Reaching out Featured

9:32am EDT July 22, 2002

Ed Davidson has a simple philosophy: "To get, you gotta give."

Davidson, CEO of Cooperative Resource Services Ltd., says the philosophy is a part of him and a part of how he's always done things. That would explain why he gives his enthusiasm and financial resources, a large chunk of his personal time and his entrepreneurial talents to charities and causes, and sees to it that his employees have time to do the same.

"The universe is a vacuum," he says. "So if you want to be loved, you better give it; if you want money, you better give it."

Davidson's company, CRS, provides outsourced employee relocation services, including mortgage services, appraisal management and corporate relocation policy consultation.

"Our culture, the actual mission statement of our company, is to deliver complex relocation and real estate service to our stakeholders," he says. "The thing is, we've always considered the community to be one of our stakeholders."

Several years ago, to ensure his mission, Davidson created the Davidson Foundation, a public charity to which 5 percent of CRS' corporate profits are granted. Additionally, he is committed to local charities, including the Jewish Community Federation, the Center for Families and Children, Cleveland Sports Stars Hall of Fame, United Cerebral Palsy, the March of Dimes, Project Love, United Way 20 Plus Club, American Cinema Awards and The Actors Fund.

Davidson has also made a commitment to a planned gifts initiative for the Cleveland Jewish Federation. He estimates that $15 trillion will pass intergenerationally in the next 10 years.

"A lot of that is going to end up going to taxes," he says. "But by the use of certain planned giving techniques, people can not only minimize the amount that's going to go to the government, they also tremendously help themselves and charities."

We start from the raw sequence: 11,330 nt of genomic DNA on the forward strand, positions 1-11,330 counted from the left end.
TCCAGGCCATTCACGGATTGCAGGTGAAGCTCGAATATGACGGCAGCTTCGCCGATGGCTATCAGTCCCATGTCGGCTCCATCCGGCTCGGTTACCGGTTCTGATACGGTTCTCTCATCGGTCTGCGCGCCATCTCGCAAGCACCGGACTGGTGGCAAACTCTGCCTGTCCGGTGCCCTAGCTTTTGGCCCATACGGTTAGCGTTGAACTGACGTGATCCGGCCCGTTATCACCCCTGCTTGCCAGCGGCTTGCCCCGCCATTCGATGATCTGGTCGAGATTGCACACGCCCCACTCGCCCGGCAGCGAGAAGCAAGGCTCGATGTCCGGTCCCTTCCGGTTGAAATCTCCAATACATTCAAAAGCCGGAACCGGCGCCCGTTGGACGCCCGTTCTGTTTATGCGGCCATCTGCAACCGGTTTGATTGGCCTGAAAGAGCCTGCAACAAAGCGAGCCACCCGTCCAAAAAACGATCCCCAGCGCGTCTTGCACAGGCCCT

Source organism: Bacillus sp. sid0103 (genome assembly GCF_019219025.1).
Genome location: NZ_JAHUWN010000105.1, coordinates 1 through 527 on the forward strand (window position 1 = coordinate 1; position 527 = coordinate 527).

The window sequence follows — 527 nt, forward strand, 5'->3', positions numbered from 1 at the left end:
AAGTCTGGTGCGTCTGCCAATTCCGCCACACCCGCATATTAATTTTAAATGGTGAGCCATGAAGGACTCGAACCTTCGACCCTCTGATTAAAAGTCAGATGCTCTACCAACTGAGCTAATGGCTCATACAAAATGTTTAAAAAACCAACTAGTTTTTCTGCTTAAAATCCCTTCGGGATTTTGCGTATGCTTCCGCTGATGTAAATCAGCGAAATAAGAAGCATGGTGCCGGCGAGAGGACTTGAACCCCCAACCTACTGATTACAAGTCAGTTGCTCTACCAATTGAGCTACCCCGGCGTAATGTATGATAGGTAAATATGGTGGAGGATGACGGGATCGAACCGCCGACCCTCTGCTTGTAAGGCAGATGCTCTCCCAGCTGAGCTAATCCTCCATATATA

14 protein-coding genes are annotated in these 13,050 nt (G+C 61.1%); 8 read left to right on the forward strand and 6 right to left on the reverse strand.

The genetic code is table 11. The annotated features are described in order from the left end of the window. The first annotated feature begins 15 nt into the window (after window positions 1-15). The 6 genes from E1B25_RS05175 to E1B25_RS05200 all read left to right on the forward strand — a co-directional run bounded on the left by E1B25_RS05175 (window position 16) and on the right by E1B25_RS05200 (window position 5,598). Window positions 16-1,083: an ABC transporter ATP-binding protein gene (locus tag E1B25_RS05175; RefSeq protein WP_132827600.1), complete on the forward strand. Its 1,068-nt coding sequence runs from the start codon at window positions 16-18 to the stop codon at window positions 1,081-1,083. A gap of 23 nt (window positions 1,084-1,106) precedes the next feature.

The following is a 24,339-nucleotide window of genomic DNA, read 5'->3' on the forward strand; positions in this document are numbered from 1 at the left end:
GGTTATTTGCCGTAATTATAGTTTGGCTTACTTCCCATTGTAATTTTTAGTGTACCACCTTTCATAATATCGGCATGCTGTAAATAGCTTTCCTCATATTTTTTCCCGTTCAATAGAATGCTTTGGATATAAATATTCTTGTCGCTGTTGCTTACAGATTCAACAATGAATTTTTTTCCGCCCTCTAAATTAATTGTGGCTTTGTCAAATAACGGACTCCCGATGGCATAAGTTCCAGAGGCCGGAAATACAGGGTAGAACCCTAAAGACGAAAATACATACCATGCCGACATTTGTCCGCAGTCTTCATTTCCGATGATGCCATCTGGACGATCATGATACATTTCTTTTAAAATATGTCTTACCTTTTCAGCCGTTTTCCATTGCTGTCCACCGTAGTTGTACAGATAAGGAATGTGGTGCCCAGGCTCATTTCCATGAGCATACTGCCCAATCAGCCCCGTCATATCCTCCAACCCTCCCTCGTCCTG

But Davidson says corporate giving is more than simply charity from the top of an organization. Employees truly make the difference. So it's no surprise that he is quick to deflect credit to his CRS REACHOUT program, a system that rewards employees for volunteerism.

"We give our employees up to four days off per year for charitable efforts, and partially match contributions they make to those charities," he says. "The net result has been that over the period of the last two years, we've seen almost a fivefold increase in the community service our employees have done; we actually measure it."

Nationally, nearly 500 CRS employees participate in the program.

Because the side effects of good deeds are generally good, giving money to charity doesn't just help local people in need, it also helps employees take pride in their work. By matching employee contributions to local charities and congratulating them for philanthropy, Davidson says, you're telling them that it pays to have a high mission of service.

And, you also bring good people to the company.

"If you are the kind of organization that gives back, you tend to attract good people," says Davidson. "We're very vocal in terms of our new-hire campaigns to let people know the kind of company they're working for." How to reach: Cooperative Resource Services, (440) 684-5301

Courie Weston ( is a reporter for SBN.